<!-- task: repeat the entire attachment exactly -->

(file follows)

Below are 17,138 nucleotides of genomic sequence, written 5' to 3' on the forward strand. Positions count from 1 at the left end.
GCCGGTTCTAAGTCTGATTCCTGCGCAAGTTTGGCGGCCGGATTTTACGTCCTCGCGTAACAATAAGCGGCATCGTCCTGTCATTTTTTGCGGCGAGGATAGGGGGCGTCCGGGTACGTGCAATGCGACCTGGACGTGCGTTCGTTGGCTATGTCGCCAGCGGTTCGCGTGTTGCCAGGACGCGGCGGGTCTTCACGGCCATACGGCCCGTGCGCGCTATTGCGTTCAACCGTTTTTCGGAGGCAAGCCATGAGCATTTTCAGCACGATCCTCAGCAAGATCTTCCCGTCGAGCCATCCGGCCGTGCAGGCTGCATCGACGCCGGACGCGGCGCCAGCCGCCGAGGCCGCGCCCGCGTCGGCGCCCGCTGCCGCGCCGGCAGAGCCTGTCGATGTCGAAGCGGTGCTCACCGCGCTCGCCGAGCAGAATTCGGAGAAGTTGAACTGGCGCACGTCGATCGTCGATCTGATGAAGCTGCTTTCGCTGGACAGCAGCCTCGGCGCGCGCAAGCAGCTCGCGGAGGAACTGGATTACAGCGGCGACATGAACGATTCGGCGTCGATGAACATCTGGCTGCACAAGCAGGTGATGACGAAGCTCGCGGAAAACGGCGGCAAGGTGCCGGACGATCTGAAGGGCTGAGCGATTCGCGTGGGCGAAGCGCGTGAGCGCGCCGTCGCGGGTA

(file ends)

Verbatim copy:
Below are 17,138 nucleotides of genomic sequence, written 5' to 3' on the forward strand. Positions count from 1 at the left end.
GCCGGTTCTAAGTCTGATTCCTGCGCAAGTTTGGCGGCCGGATTTTACGTCCTCGCGTAACAATAAGCGGCATCGTCCTGTCATTTTTTGCGGCGAGGATAGGGGGCGTCCGGGTACGTGCAATGCGACCTGGACGTGCGTTCGTTGGCTATGTCGCCAGCGGTTCGCGTGTTGCCAGGACGCGGCGGGTCTTCACGGCCATACGGCCCGTGCGCGCTATTGCGTTCAACCGTTTTTCGGAGGCAAGCCATGAGCATTTTCAGCACGATCCTCAGCAAGATCTTCCCGTCGAGCCATCCGGCCGTGCAGGCTGCATCGACGCCGGACGCGGCGCCAGCCGCCGAGGCCGCGCCCGCGTCGGCGCCCGCTGCCGCGCCGGCAGAGCCTGTCGATGTCGAAGCGGTGCTCACCGCGCTCGCCGAGCAGAATTCGGAGAAGTTGAACTGGCGCACGTCGATCGTCGATCTGATGAAGCTGCTTTCGCTGGACAGCAGCCTCGGCGCGCGCAAGCAGCTCGCGGAGGAACTGGATTACAGCGGCGACATGAACGATTCGGCGTCGATGAACATCTGGCTGCACAAGCAGGTGATGACGAAGCTCGCGGAAAACGGCGGCAAGGTGCCGGACGATCTGAAGGGCTGAGCGATTCGCGTGGGCGAAGCGCGTGAGCGCGCCGTCGCGGGTA